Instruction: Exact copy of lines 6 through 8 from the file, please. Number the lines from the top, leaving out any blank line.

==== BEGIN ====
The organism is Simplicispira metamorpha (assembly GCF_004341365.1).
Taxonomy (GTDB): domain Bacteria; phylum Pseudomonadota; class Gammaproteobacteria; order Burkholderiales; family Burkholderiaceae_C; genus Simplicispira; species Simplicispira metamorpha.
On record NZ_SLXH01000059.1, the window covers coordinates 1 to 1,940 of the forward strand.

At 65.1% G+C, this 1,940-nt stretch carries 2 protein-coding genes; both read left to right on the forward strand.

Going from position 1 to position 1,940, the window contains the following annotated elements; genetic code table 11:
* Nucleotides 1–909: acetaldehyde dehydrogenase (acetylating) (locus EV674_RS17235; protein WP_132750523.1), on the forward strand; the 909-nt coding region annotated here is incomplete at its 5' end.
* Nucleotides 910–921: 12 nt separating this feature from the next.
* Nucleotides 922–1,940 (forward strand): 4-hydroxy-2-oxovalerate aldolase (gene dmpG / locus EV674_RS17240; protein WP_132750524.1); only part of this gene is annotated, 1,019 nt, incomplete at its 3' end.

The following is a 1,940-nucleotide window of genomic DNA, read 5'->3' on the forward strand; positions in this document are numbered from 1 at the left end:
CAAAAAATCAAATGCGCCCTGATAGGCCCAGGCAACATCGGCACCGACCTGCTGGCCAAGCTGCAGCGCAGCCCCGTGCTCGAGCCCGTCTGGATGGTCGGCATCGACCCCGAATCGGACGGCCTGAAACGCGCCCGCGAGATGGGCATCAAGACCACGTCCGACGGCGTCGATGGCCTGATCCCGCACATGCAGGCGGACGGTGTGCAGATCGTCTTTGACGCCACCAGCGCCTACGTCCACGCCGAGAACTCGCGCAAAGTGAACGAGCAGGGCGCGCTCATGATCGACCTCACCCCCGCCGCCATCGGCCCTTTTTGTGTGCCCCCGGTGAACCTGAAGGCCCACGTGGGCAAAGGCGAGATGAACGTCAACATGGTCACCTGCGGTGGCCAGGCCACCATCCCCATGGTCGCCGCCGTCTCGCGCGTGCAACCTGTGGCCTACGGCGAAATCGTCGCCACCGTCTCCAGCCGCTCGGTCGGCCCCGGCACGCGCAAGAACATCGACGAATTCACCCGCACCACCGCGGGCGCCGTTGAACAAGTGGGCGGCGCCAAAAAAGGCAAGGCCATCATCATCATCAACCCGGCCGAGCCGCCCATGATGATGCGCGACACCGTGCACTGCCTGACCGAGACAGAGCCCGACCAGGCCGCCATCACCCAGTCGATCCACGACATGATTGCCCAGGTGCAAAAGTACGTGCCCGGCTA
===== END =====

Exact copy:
* Nucleotides 1–909: acetaldehyde dehydrogenase (acetylating) (locus EV674_RS17235; protein WP_132750523.1), on the forward strand; the 909-nt coding region annotated here is incomplete at its 5' end.
* Nucleotides 910–921: 12 nt separating this feature from the next.
* Nucleotides 922–1,940 (forward strand): 4-hydroxy-2-oxovalerate aldolase (gene dmpG / locus EV674_RS17240; protein WP_132750524.1); only part of this gene is annotated, 1,019 nt, incomplete at its 3' end.